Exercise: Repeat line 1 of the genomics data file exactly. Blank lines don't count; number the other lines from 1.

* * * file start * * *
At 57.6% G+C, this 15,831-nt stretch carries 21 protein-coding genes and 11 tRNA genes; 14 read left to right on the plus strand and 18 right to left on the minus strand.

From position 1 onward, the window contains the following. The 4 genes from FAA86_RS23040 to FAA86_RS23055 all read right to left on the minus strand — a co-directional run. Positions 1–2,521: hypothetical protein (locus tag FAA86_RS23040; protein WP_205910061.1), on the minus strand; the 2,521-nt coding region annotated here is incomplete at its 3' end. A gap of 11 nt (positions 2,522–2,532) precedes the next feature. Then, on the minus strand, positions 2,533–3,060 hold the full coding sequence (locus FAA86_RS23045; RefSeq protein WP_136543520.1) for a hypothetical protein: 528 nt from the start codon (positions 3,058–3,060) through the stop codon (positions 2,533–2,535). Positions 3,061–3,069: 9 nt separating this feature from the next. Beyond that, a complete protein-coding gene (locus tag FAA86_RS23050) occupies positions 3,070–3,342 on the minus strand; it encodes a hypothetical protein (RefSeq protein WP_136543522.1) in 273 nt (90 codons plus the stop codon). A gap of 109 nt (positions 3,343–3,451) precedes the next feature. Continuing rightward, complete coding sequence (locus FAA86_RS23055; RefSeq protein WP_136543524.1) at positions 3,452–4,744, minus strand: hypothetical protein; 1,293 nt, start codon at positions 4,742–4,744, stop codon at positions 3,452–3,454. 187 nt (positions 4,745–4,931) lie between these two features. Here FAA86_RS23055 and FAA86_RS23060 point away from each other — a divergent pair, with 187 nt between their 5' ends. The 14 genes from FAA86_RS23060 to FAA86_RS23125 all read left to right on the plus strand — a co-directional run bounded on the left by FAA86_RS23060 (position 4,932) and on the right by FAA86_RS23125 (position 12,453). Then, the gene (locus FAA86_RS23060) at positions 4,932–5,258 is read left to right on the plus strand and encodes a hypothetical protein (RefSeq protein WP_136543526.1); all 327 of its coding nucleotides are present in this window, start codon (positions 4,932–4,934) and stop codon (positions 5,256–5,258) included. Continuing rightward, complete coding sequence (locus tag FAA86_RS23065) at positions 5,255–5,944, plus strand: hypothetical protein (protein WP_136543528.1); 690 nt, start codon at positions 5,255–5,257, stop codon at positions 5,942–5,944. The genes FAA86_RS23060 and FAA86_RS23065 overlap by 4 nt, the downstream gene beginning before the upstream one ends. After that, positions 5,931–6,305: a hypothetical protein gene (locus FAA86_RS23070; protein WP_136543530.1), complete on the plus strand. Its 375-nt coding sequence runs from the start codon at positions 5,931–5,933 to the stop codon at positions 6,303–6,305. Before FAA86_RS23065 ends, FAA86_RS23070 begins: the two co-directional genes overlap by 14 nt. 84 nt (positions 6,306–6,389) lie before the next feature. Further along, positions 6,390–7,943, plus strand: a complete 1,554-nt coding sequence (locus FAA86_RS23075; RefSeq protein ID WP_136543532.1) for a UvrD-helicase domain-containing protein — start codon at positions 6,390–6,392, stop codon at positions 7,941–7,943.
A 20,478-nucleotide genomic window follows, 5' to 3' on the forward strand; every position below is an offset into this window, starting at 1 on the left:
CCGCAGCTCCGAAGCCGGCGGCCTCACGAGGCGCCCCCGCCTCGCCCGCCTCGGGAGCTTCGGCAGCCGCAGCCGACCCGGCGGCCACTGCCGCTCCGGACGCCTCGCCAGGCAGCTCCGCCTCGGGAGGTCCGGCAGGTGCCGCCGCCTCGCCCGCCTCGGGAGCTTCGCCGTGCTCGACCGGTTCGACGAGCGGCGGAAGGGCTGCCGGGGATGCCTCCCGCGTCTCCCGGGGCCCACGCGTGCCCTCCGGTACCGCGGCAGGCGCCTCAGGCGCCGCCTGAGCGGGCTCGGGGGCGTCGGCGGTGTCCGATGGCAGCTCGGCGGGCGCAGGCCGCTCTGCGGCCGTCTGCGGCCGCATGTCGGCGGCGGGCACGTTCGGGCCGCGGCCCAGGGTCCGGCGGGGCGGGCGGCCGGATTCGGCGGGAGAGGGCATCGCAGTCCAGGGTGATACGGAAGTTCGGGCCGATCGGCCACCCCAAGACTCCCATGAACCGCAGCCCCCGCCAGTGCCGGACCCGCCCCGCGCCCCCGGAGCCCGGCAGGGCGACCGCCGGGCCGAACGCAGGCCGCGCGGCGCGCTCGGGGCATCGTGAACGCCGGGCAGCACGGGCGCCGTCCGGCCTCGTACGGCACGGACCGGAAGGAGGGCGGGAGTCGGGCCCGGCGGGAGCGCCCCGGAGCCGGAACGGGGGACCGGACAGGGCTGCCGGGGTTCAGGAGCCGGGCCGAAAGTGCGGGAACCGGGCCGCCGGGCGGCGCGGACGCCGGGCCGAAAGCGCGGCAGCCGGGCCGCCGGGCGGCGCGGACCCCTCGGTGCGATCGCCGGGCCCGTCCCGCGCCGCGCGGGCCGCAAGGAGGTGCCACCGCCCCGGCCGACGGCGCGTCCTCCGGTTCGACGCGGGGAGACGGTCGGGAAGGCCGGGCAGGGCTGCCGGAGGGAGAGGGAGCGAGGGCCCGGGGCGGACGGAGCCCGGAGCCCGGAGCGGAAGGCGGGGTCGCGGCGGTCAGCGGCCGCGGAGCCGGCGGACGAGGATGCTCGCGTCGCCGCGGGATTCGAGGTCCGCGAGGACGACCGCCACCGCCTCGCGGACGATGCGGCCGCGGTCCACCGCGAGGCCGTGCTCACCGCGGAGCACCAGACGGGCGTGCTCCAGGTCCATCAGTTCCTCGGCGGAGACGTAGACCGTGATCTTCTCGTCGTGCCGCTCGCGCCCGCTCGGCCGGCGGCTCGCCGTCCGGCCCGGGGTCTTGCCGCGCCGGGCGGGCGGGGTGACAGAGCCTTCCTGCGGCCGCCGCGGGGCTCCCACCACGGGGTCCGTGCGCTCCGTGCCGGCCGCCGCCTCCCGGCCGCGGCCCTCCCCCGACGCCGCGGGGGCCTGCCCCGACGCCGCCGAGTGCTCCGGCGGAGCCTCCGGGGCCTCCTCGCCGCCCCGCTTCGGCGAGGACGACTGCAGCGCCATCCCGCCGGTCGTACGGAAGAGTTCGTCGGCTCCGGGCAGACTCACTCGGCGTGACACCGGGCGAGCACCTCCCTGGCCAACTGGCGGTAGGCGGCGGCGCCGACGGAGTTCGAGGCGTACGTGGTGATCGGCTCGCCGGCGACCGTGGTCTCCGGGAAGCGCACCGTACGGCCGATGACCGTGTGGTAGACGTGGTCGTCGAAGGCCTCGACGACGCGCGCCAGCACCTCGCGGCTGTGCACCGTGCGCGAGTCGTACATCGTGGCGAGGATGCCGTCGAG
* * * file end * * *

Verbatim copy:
At 57.6% G+C, this 15,831-nt stretch carries 21 protein-coding genes and 11 tRNA genes; 14 read left to right on the plus strand and 18 right to left on the minus strand.